The Restored New Testament?
More Perspectives on Ancient Writings
Willis Barnstone, an Indiana University comparative literature professor, comes to the Bible as a pro-Gnostic, philo-Semitic poet. In his The Restored New Testament: A New Translation with Commentary, Including the Gnostic Gospels Thomas, Mary, and Judas (W.W. Norton), this leads him to:
• Footnote and frame his new translation with
comments favorable to Gnosticism
• Seek the Jewish context of the New Testament by restoring the Hebrew or Aramaic names to places and persons (as much as these can be ascertained)
• Compose the English with a sense for the cadence—the poetry—of the original texts
He understands that the role played by the Gnostics, and even their identity, will always remain controversial. History, especially ancient history, will always keep its secrets. As for restoring the original Hebrew names, Barnstone overstates the necessity by claiming that all previous translators were guilty of “an eager over naturalization of the immigrant Semites into Anglo-Saxon characters, making Jerusalem Jews named Elisheva or Kefa into local friends called Elizabeth or Peter.” True, in some times and places many Christians didn’t understand the Jewishness of the gospel setting, but Barnstone should be reminded of the strenuous efforts by anti-Semites in the 19th and early 20th centuries to concoct an Aryan family tree for Jesus, denying the generally accepted knowledge of Jesus’ Jewish heritage. In any event, ignorance of the Jewish identity of key biblical figures is hardly a problem nowadays beyond crank sectarians who are unlikely to be swayed by restoring the name of Jesus to Yeshua and Jerusalem to Yerushalayim. Barnstone’s exercise is interesting and informative but accomplishes less than he intended.
The translation itself is fascinating to read, occasionally revealing truths hidden behind the thicket of too familiar language from four centuries of English translations. But in contrast to the team efforts that began with the King James Version, The New Testament Restored is largely a one-man show. In undertaking the monumental task of exploring the ancient texts, Barnstone should have had at least a few native guides at his side. One of them might have warned of the danger of colloquialism when he described Herod as being “outfoxed” by the Magi, whom he repeatedly identifies, between commas, as “astrologer priests from the east.” That is indeed what the wise men were, as fundamentalist Christians should be reminded—but in a footnote, not the text itself. Also, there is the awkward business of calling John the Baptist Yohanan the Dipper. Rather than inadvertently turning him into a comical sounding character, Barnstone might have chosen Yohanan the Immerser, since one of his footnotes defines baptist as Greek for “one who dips, washes, or immerses.” Aside from sounding better, immersion is a more accurate description of the baptisms John performed in the river Jordan.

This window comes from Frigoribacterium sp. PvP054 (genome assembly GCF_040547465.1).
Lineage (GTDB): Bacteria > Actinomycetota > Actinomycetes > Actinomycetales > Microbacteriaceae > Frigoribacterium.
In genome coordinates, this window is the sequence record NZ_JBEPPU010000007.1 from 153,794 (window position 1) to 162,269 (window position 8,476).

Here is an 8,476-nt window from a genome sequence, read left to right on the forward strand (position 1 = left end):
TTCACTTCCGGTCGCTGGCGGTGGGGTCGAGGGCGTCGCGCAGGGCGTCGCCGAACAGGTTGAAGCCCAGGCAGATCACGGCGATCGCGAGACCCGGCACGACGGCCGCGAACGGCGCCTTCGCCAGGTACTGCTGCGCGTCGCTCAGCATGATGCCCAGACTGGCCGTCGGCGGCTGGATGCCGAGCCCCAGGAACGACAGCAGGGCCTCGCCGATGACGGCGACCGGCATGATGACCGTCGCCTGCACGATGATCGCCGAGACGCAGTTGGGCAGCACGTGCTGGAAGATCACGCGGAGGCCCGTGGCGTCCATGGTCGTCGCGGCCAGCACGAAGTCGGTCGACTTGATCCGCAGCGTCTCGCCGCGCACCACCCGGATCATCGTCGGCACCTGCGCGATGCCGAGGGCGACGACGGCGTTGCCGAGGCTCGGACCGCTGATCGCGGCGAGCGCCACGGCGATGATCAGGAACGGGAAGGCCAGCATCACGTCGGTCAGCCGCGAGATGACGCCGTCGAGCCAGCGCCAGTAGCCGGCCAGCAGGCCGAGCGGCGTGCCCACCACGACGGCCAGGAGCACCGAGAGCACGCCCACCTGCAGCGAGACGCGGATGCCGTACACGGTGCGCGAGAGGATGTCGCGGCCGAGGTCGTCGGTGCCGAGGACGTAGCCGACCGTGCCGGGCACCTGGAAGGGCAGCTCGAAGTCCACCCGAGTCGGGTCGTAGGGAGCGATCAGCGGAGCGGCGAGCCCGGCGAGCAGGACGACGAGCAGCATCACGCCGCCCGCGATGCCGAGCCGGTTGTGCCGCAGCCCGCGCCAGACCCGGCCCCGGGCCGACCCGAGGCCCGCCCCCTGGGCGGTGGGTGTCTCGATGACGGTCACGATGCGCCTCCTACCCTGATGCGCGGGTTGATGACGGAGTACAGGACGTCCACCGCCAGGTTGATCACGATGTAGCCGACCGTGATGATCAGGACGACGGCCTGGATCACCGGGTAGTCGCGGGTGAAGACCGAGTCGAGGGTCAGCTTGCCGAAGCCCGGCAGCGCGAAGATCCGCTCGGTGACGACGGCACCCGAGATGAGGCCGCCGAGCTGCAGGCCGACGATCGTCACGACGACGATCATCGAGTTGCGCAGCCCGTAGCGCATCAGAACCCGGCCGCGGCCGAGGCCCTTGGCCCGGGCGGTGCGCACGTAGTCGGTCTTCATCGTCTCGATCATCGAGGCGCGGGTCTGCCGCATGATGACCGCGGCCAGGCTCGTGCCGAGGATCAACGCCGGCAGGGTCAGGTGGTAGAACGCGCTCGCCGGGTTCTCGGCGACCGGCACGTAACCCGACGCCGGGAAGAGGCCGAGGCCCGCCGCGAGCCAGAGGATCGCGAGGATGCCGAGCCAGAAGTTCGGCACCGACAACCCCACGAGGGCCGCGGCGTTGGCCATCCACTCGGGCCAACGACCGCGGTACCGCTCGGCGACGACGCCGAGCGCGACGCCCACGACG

Ultimately, Barnstone’s commentaries, rivaling in length the texts he translated, are the book’s most important point of interest. His own writing is scholarly, accessible and generally careful to distinguish various perspectives (including his own) from the evanescent facts being perceived. Occasionally, he slips. Barnstone’s sarcasm about the canonization of Pontius Pilate by the Ethiopian Orthodox Church was not, as he states, for “his honorable role in ordering the execution of the Messiah,” but for ruing his part in Christ’s death.
With many quibbles aside, The Restored New Testament is a fascinating work that should be considered by anyone interested in the origins of the three monotheisms that have dominated much of the world over the past 2,000 years.